|Publication number||US20020064802 A1|
|Application number||US 09/844,662|
|Publication date||May 30, 2002|
|Filing date||Apr 27, 2001|
|Priority date||Apr 28, 2000|
|Also published as||CA2407695A1, CA2407695C, EP1276865A2, EP1276865B1, WO2001083751A2, WO2001083751A3|
|Publication number||09844662, 844662, US 2002/0064802 A1, US 2002/064802 A1, US 20020064802 A1, US 20020064802A1, US 2002064802 A1, US 2002064802A1, US-A1-20020064802, US-A1-2002064802, US2002/0064802A1, US2002/064802A1, US20020064802 A1, US20020064802A1, US2002064802 A1, US2002064802A1|
|Inventors||Eva Raschke, Alan Wolffe, Casey Case|
|Original Assignee||Eva Raschke, Wolffe Alan P., Case Casey C.|
|Export Citation||BiBTeX, EndNote, RefMan|
|Patent Citations (9), Non-Patent Citations (2), Referenced by (11), Classifications (45), Legal Events (1)|
|External Links: USPTO, USPTO Assignment, Espacenet|
 This application claims priority under the provisions of 35 U.S.C. § 119 to U.S. Provisional Patent Application Ser. No. 60/200,590, filed Apr. 28, 2000; the disclosure of which is hereby incorporated by reference in its entirety.
 The present disclosure is in the field of gene regulation, specifically, regulation of an endogenous gene in a cell and methods of regulating an endogenous gene through binding of an exogenous molecule.
 Regulation of gene expression in a cell is often mediated by sequence-specific binding of gene regulatory proteins. These regulatory proteins can effect either positive or negative regulation of gene expression. Generally, a regulatory protein will exhibit preference for binding to a particular binding sequence, or target site. Target sites for many regulatory proteins (and other molecules) are known or can be determined by one of skill in the art.
 Recently, it has become possible to obtain regulatory proteins which bind to predetermined DNA target sites. Such proteins can be obtained, for example, by using a specific DNA sequence for selection of a binding protein from a pool of proteins having fully or partially randomized sequence at certain amino acid residues; or through design of a protein having an amino acid sequence known to bind a particular target site, using design concepts that relate the amino acid sequence of the protein to the DNA sequence of the target site. This technology is most highly developed for the class of DNA-binding proteins known as zinc finger proteins (ZFPs). See, for example, U.S. Pat. Nos. 5,789,538; 6,007,988; 6,013,453; WO 95/19431; WO 98/54311; PCT/US00/00388; U.S. patent application Ser. No. 09/444,241 filed Nov. 19, 1999; U.S. patent application Ser. No. 09/535,088, filed Mar. 23, 2000; Rebar et al. (1994) Science 263:671-673; Jamieson et al.(1994) Biochemistry 33:5689-5695; Choo et al. (1994) Proc. Natl. Acad. Sci USA 91:11163-11167; and Greisman etal. (1997) Science 275:657-661.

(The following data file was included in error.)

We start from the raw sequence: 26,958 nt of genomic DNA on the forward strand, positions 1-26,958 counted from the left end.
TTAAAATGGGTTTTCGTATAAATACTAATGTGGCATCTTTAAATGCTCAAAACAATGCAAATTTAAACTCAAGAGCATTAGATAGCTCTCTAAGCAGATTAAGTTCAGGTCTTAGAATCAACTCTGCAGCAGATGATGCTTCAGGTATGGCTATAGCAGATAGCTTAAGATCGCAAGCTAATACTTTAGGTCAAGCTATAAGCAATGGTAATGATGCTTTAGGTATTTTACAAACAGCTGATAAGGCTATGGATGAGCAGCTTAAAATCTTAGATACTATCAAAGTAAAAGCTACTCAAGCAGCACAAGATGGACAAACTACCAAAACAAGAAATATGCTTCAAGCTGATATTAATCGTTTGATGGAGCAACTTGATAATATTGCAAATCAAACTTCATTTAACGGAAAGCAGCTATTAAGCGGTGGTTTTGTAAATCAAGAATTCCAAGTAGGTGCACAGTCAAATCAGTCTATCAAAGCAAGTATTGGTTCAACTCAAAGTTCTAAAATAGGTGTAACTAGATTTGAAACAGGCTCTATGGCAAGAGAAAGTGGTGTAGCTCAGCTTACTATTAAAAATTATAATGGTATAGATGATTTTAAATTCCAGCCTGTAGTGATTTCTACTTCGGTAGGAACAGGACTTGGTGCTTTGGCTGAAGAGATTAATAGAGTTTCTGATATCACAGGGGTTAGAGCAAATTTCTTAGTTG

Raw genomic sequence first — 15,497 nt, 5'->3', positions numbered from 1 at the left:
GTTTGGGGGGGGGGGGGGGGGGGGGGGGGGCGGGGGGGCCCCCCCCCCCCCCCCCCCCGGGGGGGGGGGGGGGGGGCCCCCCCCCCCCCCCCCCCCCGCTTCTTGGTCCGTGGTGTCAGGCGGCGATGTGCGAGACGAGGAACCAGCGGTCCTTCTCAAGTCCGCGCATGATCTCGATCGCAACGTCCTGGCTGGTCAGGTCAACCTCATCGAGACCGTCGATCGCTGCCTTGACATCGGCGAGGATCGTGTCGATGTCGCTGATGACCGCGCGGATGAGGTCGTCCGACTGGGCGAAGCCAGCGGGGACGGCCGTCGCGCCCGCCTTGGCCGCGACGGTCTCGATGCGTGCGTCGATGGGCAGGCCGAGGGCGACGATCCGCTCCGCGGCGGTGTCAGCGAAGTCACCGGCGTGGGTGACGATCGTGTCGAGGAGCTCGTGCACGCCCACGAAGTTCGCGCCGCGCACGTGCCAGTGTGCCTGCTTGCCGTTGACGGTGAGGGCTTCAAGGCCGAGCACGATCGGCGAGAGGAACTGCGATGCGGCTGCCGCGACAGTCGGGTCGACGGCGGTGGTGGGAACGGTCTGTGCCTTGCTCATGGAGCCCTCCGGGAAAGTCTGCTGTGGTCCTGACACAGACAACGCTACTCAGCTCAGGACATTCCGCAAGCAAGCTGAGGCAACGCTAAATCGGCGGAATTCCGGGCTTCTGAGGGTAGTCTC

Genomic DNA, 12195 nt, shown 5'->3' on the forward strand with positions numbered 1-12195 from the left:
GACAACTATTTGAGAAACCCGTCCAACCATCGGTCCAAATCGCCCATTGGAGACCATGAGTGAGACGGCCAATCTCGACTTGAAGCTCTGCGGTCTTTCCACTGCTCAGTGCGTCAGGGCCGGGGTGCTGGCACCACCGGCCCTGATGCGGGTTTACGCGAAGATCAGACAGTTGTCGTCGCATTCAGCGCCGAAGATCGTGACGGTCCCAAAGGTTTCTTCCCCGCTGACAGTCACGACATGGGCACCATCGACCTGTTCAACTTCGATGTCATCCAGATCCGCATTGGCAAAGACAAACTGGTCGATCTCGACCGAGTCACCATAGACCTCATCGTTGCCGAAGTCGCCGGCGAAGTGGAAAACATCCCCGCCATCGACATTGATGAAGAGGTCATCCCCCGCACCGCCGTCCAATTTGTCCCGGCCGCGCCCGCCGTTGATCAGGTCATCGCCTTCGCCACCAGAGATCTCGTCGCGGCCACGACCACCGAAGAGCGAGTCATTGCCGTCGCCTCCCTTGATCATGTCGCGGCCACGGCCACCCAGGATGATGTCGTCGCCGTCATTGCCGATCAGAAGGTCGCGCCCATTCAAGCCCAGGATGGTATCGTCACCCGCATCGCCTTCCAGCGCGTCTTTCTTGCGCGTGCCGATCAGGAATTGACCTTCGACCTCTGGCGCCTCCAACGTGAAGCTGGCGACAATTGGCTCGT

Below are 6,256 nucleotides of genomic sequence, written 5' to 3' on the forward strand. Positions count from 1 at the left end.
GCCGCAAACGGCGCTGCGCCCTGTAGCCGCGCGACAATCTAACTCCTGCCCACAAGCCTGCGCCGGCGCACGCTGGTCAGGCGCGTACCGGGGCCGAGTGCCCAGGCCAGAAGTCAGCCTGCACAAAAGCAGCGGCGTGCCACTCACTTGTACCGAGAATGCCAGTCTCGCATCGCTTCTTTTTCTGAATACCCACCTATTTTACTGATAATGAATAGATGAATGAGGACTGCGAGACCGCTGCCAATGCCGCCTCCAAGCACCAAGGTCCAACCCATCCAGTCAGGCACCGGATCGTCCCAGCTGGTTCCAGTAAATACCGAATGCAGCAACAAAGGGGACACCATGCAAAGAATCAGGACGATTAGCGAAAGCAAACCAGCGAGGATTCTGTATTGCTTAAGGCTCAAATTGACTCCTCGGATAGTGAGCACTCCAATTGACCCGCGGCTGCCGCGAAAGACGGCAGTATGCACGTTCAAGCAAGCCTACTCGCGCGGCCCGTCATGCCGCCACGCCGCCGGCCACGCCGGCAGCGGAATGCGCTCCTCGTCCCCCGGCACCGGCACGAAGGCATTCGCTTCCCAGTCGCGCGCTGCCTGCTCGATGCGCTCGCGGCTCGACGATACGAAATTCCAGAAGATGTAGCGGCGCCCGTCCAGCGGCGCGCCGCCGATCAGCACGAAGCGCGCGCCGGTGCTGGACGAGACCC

Recombinant ZFPs, selected or designed by the methods described above, are reported to have the ability to regulate expression of transiently expressed reporter genes and randomly integrated exogenous target genes in cultured cells. For example, a ZFP DNA-binding domain can be fused to a transcriptional activation domain (such as, for example, VP16 or VP64) or a transcriptional repression domain (such as, for example, KRAB, ERD, or SID) to obtain activation or repression, respectively, of a gene adjacent to a target sequence for the ZFP DNA-binding domain. See, for example, Choo et al. (1994) Nature 372:642-645; Pomerantz et al. (1995) Science 267:93-96; Liu et al. (1997) Proc. Natl. Acad. Sci. USA 94:5525-5530; and Beerli et al. (1998) Proc. Natl. Acad. Sci. USA 95:14628-14633.
 Kang et al. (2000) J Biol. Chem. 275:8742-8748 report the effects of cellular expression of engineered ZFPs on the transcription of extrachromosomal and integrated reporter genes. They reported that an engineered ZFP was able to override transcriptional activation of a reporter gene by a GAL4-VP16 fusion protein. These authors did not disclose a method for selecting a binding site for an exogenous molecule in cellular chromatin.
 Beerli et al. (2000) Proc. Natl. Acad. Sci. USA 97:1495-1500 report regulation of endogenous erbB2 and erbB3 genes with designed ZFPs. However, they do not disclose methods for selecting a binding site for an exogenous molecule in cellular chromatin.
 Despite the advances in the selection and design of sequence-specific DNA binding gene regulatory proteins, their application to the regulation of an endogenous cellular gene can, in some cases, be limited if their access to the target site is restricted in the cell. Possible sources of restricted access could be related to one or more aspects of the chromatin structure of the gene.
 Cellular DNA, including the cellular genome, generally exists in the form of chromatin, a complex comprising nucleic acid and protein. Indeed, most cellular RNAs also exist in the form of nucleoprotein complexes. The nucleoprotein structure of chromatin has been the subject of extensive research, as is known to those of skill in the art. In general, chromosomal DNA is packaged into nucleosomes. A nucleosome comprises a core and a linker. The nucleosome core comprises an octamer of core histones (two each of H2A, H2B, H3 and H4) around which is wrapped approximately 150 base pairs of chromosomal DNA. In addition, a linker DNA segment of approximately 50 base pairs is associated with linker histone H1. Nucleosomes are organized into a higher-order chromatin fiber and chromatin fibers are organized into chromosomes. See, for example, Wolffe “Chromatin: Structure and Function” 3rd Ed., Academic Press, San Diego, 1998.
 Due to the fact that cellular DNAs (and, hence, cellular genes) are packaged in chromatin, the presence of a target site in a cellular nucleic acid does not necessarily guarantee that binding will occur, in a cell, between the sequence of the target site and a molecule capable of binding to it. For example, the structure of the cellular chromatin in which the target site is packaged may serve to occlude or otherwise block the target site, limiting the accessibility of binding molecules, such as transcription factors, to the target site.